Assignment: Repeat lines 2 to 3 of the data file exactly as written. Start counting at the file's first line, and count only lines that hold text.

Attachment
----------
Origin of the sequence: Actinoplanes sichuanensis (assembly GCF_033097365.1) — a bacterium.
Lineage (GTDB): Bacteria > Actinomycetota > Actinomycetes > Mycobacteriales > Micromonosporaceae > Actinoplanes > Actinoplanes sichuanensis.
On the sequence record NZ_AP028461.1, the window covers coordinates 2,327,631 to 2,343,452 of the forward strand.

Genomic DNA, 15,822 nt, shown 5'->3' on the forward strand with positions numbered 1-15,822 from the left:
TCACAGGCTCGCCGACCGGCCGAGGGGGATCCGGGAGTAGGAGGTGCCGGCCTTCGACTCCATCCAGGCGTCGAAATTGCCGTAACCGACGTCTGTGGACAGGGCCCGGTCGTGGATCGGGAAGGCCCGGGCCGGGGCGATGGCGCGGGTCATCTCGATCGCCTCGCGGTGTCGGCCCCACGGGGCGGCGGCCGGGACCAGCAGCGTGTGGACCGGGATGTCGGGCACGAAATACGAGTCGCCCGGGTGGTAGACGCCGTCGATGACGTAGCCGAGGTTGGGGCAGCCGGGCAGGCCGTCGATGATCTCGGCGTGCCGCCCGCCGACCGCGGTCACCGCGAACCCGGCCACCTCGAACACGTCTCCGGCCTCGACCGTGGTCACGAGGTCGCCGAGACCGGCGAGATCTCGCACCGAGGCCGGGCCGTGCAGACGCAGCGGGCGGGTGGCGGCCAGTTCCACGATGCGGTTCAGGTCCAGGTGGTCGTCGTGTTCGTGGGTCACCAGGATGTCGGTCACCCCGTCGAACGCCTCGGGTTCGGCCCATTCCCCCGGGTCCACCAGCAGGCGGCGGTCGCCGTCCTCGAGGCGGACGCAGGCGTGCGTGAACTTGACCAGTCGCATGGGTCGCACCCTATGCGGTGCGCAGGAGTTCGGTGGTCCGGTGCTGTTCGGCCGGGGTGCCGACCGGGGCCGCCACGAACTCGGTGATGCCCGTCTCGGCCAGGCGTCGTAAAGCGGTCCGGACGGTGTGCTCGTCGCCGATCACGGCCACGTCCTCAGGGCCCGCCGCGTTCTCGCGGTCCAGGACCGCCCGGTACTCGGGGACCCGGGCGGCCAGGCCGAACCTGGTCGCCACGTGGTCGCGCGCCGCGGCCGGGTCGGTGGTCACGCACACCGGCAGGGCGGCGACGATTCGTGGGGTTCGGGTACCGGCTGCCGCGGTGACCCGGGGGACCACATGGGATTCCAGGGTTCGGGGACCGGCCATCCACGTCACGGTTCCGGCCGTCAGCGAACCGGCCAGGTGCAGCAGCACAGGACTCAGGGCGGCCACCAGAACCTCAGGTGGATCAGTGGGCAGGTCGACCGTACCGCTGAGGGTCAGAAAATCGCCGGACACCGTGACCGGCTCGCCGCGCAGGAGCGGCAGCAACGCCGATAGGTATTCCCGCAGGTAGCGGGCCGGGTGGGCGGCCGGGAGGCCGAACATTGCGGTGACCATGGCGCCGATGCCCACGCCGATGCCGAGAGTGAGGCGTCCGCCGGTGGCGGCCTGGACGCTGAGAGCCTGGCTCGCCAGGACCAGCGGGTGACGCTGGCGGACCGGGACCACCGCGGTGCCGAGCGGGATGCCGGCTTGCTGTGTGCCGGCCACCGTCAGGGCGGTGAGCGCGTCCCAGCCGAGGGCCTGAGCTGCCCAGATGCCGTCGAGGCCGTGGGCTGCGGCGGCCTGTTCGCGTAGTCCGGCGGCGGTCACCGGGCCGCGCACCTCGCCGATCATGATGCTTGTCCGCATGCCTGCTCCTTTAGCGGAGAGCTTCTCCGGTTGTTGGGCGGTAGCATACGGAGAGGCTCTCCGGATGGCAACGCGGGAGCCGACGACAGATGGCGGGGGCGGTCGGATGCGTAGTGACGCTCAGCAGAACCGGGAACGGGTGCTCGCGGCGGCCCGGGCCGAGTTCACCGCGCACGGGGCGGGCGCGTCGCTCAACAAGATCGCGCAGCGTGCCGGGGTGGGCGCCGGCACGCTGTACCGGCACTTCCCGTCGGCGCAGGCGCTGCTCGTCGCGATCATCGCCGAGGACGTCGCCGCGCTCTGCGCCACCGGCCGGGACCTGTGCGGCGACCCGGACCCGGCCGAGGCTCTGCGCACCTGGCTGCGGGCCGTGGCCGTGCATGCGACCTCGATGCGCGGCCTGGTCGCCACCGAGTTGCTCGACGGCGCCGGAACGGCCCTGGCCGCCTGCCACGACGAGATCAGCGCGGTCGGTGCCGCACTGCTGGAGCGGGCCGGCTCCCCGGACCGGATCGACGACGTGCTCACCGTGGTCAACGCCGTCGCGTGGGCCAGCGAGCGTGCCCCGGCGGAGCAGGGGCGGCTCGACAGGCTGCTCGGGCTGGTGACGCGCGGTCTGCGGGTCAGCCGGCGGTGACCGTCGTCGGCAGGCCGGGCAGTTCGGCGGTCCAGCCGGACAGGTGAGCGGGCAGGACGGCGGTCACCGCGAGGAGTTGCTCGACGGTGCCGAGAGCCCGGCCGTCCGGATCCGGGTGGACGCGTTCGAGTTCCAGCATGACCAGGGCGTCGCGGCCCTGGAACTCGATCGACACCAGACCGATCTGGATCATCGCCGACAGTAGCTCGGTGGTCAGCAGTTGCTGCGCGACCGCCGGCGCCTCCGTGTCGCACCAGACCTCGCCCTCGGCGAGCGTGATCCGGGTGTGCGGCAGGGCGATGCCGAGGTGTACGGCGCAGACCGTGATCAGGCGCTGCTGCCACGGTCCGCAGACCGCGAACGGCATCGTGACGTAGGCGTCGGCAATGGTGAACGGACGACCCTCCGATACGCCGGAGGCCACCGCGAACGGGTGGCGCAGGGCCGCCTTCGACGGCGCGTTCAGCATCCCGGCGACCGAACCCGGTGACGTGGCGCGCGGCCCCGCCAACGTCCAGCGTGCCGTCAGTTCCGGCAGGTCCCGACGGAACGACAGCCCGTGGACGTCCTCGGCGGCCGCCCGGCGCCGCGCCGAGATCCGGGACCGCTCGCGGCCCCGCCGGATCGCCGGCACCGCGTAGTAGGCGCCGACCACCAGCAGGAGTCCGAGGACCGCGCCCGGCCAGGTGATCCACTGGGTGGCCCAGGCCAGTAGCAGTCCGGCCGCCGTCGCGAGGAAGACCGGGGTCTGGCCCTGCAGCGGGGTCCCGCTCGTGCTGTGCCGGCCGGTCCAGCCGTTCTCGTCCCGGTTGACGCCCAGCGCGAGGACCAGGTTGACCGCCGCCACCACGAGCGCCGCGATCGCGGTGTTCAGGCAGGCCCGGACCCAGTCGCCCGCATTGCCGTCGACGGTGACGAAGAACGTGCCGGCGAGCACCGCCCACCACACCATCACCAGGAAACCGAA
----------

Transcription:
Lineage (GTDB): Bacteria > Actinomycetota > Actinomycetes > Mycobacteriales > Micromonosporaceae > Actinoplanes > Actinoplanes sichuanensis.
On the sequence record NZ_AP028461.1, the window covers coordinates 2,327,631 to 2,343,452 of the forward strand.